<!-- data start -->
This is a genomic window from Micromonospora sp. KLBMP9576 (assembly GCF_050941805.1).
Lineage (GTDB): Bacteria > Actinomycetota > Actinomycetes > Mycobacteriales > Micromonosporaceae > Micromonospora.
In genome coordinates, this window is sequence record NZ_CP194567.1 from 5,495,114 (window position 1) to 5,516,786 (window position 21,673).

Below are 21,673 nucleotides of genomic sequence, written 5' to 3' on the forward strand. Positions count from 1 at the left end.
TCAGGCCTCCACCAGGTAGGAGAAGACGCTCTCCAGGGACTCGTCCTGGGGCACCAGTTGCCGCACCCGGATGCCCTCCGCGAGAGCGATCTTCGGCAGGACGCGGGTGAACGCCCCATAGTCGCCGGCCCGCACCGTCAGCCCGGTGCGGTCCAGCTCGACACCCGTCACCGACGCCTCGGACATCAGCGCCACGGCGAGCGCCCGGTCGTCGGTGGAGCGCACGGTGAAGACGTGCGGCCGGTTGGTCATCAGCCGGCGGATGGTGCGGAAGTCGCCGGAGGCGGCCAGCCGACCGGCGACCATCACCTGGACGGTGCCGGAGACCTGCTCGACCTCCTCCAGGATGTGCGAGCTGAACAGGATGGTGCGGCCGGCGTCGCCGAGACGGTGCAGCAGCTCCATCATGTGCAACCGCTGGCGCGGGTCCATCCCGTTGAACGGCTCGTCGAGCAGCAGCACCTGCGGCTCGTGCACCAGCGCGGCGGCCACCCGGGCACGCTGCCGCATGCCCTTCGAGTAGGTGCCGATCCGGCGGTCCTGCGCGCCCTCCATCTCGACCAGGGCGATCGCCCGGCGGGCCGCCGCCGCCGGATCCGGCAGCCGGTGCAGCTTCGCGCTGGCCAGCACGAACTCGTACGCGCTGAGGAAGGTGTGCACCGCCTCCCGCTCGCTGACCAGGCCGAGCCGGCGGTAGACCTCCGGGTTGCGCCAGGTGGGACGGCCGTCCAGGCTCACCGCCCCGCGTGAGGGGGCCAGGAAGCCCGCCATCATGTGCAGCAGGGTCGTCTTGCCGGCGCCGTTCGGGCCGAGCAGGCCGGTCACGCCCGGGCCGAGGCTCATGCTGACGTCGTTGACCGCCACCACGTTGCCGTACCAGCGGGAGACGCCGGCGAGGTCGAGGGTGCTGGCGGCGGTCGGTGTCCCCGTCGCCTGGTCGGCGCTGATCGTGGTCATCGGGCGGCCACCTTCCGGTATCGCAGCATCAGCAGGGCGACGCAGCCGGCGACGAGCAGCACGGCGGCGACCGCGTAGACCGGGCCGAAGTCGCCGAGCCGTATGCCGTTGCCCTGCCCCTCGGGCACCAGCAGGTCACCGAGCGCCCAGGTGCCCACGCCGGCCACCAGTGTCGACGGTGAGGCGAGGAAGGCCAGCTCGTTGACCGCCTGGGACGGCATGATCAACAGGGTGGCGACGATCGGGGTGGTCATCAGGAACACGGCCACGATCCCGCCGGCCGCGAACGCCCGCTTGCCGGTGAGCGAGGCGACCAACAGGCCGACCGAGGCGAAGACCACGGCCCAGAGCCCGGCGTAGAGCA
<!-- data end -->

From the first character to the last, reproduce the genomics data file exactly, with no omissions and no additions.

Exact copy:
This is a genomic window from Micromonospora sp. KLBMP9576 (assembly GCF_050941805.1).
Lineage (GTDB): Bacteria > Actinomycetota > Actinomycetes > Mycobacteriales > Micromonosporaceae > Micromonospora.
In genome coordinates, this window is sequence record NZ_CP194567.1 from 5,495,114 (window position 1) to 5,516,786 (window position 21,673).

Below are 21,673 nucleotides of genomic sequence, written 5' to 3' on the forward strand. Positions count from 1 at the left end.
TCAGGCCTCCACCAGGTAGGAGAAGACGCTCTCCAGGGACTCGTCCTGGGGCACCAGTTGCCGCACCCGGATGCCCTCCGCGAGAGCGATCTTCGGCAGGACGCGGGTGAACGCCCCATAGTCGCCGGCCCGCACCGTCAGCCCGGTGCGGTCCAGCTCGACACCCGTCACCGACGCCTCGGACATCAGCGCCACGGCGAGCGCCCGGTCGTCGGTGGAGCGCACGGTGAAGACGTGCGGCCGGTTGGTCATCAGCCGGCGGATGGTGCGGAAGTCGCCGGAGGCGGCCAGCCGACCGGCGACCATCACCTGGACGGTGCCGGAGACCTGCTCGACCTCCTCCAGGATGTGCGAGCTGAACAGGATGGTGCGGCCGGCGTCGCCGAGACGGTGCAGCAGCTCCATCATGTGCAACCGCTGGCGCGGGTCCATCCCGTTGAACGGCTCGTCGAGCAGCAGCACCTGCGGCTCGTGCACCAGCGCGGCGGCCACCCGGGCACGCTGCCGCATGCCCTTCGAGTAGGTGCCGATCCGGCGGTCCTGCGCGCCCTCCATCTCGACCAGGGCGATCGCCCGGCGGGCCGCCGCCGCCGGATCCGGCAGCCGGTGCAGCTTCGCGCTGGCCAGCACGAACTCGTACGCGCTGAGGAAGGTGTGCACCGCCTCCCGCTCGCTGACCAGGCCGAGCCGGCGGTAGACCTCCGGGTTGCGCCAGGTGGGACGGCCGTCCAGGCTCACCGCCCCGCGTGAGGGGGCCAGGAAGCCCGCCATCATGTGCAGCAGGGTCGTCTTGCCGGCGCCGTTCGGGCCGAGCAGGCCGGTCACGCCCGGGCCGAGGCTCATGCTGACGTCGTTGACCGCCACCACGTTGCCGTACCAGCGGGAGACGCCGGCGAGGTCGAGGGTGCTGGCGGCGGTCGGTGTCCCCGTCGCCTGGTCGGCGCTGATCGTGGTCATCGGGCGGCCACCTTCCGGTATCGCAGCATCAGCAGGGCGACGCAGCCGGCGACGAGCAGCACGGCGGCGACCGCGTAGACCGGGCCGAAGTCGCCGAGCCGTATGCCGTTGCCCTGCCCCTCGGGCACCAGCAGGTCACCGAGCGCCCAGGTGCCCACGCCGGCCACCAGTGTCGACGGTGAGGCGAGGAAGGCCAGCTCGTTGACCGCCTGGGACGGCATGATCAACAGGGTGGCGACGATCGGGGTGGTCATCAGGAACACGGCCACGATCCCGCCGGCCGCGAACGCCCGCTTGCCGGTGAGCGAGGCGACCAACAGGCCGACCGAGGCGAAGACCACGGCCCAGAGCCCGGCGTAGAGCA